Mills had, in the early 1930s, turned her talents to songwriting and, according to the Oxford Dictionary of National Biography:
Her first hit was the song and dance ‘Hands, knees, and boomps-a-daisy’, and many of her songs from the 1930s, including ‘With a Feather in her Tyrolean Hat’, were published and became popular. She appeared in cabaret and revues, and for four years wrote the words and music for C. B. Cochran's Trocadero supper shows.

Annette Mills appeared on the first In Town Tonight programme on the BBC on 18 November 1933, and went on to broadcast frequently, playing and singing her own light comedy songs and accompanying others. Her full-length radio shows included the musicals The Golden Rose (1936), Hawaiian Rhapsody (1936), and The Talking Horse (1937), and in 1936 she wrote the lyrics and the script for an all-black variety programme, Molasses Club. A talented mimic, she devised a programme, People who have Sung my Songs (1938), in which she appeared as a songwriter doing impersonations of stars such as Douglas Byng singing her songs. She appeared in the series Airs and Disgraces in 1939. She also had some contracts with Radio Luxemburg as an announcer on the Pond's Cold Cream programme, and wrote signature tunes such as ‘The Phillips' Tonic Yeast March’.

At the beginning of the Second World War, during the first air-raid warning, Annette Mills wrote the song ‘Adolf’, which became a great hit. In spring 1940 she went to Paris, where she spent three months as a cabaret artist at Lucienne Boyer's club Chez Elle: while there, she broadcast regularly to Britain, and also toured the Maginot line entertaining French troops. Although she wanted a job as a BBC announcer or producer, this did not materialize, and she spent the next two years entertaining the troops and broadcasting on the Home Service and the Forces' Programme. Her most famous wartime songs were ‘When we're home, sweet home again’ and ‘Un jour’ (1940), written at the request of the BBC French section. In November 1942, on her way back from a troop concert, she was seriously injured in a car accident, breaking both legs, and spent nearly two years in hospital, undergoing a series of operations. She came out briefly to be carried on stage for Variety Bandbox in June 1944, but spent most of her convalescence writing short stories, some of which were broadcast by the BBC, including Mum (1943), which was repeated several times and translated into Afrikaans and Spanish for overseas transmission. She also wrote plays, and Rotten Row Speaking, a hospital play, was adapted for television in 1947.
It is interesting to note that the radio play Golden Rose (re-broadcast a number of times in the late 1930s) was based on an original story by Mills and David Blake. David H. Blake was shortly to marry her daughter, Molly S. McClenaghan in Hampstead in 1939.

Molly Blake would go on to become a regular artist for her mother's creations as well as illustrating Far Morning by Mary Hayley Bell, her uncle Sir John Mill's second wife. Molly and David Blake were living at 9 Gloucester Walk, W.8, in 1957, but split up shortly afterwards. For some years she lived at 8 Nassau Road, S.W.13 (ca. 1958/63) before moving to 33 Clavering Avenue, S.W.13 (ca. 1965). Before seperating, the couple had a son David and a daughter, Susan, the latter better known as Susie Blake of Victoria Wood--As Seen on TV and Coronation Street fame.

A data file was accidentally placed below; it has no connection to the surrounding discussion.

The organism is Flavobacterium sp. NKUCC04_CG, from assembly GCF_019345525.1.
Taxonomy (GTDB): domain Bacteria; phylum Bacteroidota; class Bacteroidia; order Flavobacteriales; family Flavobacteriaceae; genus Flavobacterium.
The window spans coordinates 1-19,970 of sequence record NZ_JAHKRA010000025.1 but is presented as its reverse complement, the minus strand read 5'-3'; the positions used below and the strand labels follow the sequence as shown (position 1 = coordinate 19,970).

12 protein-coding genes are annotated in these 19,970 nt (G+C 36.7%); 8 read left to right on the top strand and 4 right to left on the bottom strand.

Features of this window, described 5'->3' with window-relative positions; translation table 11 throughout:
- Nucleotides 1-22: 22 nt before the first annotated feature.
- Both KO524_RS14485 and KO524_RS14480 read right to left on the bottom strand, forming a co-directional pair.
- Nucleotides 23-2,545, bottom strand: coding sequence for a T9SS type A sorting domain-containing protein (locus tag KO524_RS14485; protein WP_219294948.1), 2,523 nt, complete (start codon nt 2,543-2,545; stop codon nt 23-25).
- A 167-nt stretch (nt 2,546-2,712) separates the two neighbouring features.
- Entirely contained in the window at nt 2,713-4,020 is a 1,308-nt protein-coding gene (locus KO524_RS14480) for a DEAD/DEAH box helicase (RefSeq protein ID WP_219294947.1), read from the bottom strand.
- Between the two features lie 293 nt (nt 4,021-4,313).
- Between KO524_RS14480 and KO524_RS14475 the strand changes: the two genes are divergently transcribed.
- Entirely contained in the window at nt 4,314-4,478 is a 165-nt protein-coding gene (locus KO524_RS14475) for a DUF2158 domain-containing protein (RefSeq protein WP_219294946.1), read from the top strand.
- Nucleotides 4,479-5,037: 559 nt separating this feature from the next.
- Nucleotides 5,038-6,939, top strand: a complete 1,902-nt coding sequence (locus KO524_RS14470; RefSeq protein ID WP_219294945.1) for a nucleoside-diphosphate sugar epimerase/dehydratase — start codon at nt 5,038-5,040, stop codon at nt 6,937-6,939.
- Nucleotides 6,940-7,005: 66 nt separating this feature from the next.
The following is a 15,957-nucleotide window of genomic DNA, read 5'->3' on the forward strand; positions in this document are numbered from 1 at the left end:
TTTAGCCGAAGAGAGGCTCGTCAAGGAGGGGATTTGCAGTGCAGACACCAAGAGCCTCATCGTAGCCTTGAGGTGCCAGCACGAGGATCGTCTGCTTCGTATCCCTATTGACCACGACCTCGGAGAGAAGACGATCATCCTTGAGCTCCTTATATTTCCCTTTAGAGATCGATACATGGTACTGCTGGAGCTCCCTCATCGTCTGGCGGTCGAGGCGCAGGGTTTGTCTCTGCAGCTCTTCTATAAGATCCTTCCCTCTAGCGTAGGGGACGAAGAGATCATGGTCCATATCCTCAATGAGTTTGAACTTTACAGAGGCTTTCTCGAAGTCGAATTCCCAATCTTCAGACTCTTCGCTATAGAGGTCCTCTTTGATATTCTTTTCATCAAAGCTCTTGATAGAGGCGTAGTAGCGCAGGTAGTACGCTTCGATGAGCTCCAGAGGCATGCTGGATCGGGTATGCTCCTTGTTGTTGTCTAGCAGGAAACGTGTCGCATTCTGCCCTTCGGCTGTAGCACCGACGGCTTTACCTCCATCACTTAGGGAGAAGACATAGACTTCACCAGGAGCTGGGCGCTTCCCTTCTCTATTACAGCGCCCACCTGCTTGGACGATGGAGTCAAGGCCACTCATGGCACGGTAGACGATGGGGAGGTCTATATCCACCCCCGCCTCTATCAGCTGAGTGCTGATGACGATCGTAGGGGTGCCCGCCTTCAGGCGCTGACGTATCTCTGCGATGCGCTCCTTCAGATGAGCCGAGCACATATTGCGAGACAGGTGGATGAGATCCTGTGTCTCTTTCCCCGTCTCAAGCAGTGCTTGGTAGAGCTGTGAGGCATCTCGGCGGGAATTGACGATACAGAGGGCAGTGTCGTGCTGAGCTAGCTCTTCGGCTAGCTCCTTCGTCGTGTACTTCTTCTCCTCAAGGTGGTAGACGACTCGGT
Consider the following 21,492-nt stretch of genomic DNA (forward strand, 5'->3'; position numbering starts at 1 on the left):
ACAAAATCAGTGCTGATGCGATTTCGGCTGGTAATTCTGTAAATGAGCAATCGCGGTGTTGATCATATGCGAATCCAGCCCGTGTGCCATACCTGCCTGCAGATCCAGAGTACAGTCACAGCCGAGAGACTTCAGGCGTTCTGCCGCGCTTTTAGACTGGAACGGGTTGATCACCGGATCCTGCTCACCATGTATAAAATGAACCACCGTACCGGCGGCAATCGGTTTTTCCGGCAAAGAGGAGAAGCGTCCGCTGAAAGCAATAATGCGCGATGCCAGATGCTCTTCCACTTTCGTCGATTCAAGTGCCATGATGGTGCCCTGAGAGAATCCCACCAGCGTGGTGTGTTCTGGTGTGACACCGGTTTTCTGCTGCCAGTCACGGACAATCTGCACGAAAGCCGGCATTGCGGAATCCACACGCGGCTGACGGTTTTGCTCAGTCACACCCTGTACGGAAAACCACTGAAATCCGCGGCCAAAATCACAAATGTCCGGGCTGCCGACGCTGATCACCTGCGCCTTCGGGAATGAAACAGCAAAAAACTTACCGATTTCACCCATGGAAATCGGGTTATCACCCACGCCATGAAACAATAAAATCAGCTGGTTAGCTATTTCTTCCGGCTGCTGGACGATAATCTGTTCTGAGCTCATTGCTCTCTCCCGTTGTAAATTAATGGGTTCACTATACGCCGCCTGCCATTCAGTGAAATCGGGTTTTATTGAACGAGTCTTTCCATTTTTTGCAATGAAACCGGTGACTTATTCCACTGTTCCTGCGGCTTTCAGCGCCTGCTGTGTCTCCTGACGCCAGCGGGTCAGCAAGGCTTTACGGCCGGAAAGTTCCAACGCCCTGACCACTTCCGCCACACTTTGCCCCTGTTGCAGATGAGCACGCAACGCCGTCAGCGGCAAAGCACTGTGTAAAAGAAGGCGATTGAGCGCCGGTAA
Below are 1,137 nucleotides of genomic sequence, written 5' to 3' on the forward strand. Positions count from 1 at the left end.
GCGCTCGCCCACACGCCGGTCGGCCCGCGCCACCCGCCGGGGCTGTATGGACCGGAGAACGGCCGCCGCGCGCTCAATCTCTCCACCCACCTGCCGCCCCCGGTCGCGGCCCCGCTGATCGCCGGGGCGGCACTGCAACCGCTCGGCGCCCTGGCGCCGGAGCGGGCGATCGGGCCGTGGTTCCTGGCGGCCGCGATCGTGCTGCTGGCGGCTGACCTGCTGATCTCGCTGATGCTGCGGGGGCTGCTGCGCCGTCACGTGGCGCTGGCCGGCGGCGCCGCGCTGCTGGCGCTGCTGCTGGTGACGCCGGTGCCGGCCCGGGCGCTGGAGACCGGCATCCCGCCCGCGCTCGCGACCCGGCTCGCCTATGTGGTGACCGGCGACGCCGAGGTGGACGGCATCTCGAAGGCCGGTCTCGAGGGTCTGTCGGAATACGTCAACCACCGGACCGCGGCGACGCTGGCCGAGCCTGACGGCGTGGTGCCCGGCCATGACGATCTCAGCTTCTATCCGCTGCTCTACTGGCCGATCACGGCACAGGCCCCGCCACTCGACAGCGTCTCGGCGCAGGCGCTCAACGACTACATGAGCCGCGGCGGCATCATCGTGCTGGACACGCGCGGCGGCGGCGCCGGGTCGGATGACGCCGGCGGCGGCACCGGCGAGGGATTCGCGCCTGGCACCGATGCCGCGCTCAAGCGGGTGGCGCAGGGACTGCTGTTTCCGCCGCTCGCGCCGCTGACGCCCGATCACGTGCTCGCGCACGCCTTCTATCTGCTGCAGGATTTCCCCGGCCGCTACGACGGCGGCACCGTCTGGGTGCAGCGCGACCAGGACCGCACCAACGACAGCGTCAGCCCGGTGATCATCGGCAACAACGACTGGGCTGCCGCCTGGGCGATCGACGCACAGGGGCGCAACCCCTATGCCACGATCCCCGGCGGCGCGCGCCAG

Now in her late eighties, Molly Blake is still alive, although I gather somewhat reclusive. There isn't a great deal known about her, as you can see... but that doesn't mean it hasn't been fascinating trying to find out what there is to be found.

Books for children
Prudence and Primrose, illus. Kathleen Dance. London, Publicity Products, 1956.
Prudence and Celia, illus. Sheila Findlay. London, Publicity Products, 1957.
Prudence Kitten's ABC, illus. Sheila Findlay. London, Publicity Products, 1957. [pop-up book]

Illustrated Books
Muffin the Mule by Annette Mills. London, University of London Press, 1949.
More About Muffin by Annette Mills. London, University of London Press, 1950.
Muffin and the Magic Hat by Annette Mills. London, University of London Press, 1951.
Here Comes Muffin by Annette Mills. London, University of London Press, 1952.
Jennifer and the Flower Fairies by Annette Mills. London, News of the World, 1952.
Muffin at the Seaside by Annette Mills. London, University of London Press, 1953.
Muffin's Splendid Adventure by Annette Mills. London, University of London Press, 1954.
Far Morning by Mary Hayley Bell. London, Heinemann, 1962.
In Rosember by Margaret Arnold. London, Heinemann, 1962.
Rescue a Recipe, ed. Joan Hartley. London, WRVS Magazine, 1975.


Notes
I've not noted every source as I was jotting down snippets from all over the place. However, some material was derived from the Oxford Dictionary of National Biography entry on Annette Mills by Anne Pimlott Baker, obituaries of Mills, Sir John Mills and Robert Sielle in The Times, entries on Gluck in Gay & Lesbian Biography and the Dictionary of Woman Artists, plus a review of Diane Souhami's biography, the Internet Movie Database and a lot of searching through birth, death and marriage records (not all of it successful). A final thanks to Adrienne Hasler who runs a fascinating site and collectors club about Muffin the Mule and has written a book about Muffin available here.

The photograph of Molly Blake is from the National Portrait Gallery collection and was taken by John Gay on 26 March 1947. A second photograph can be found here.

3 comments:

Anonymous said...

Molly's son's name is Richard (Dick) Blake and the last I heard he was living in Holland. I was married to Dick for 10 years and lived with Molly at Clavering Ave. I have lost touch with them over the years and was very happy to hear that she is still living. She is an amazing woman and was a very kind mother-in-law!

Janet
janet@polyweb.com

scottart said...

This is all most interesting! It happens that Robert Sielle married Marguerite Milton who was the elder sister of my mother, Mary (nee Lucas) Scott, wife of the British artist, William Scott.

scottart said...

This is all most interesting! It happens that Robert Sielle married Marguerite Milton who was the elder sister of my mother, Mary (nee Lucas) Scott, wife of the British artist, William Scott.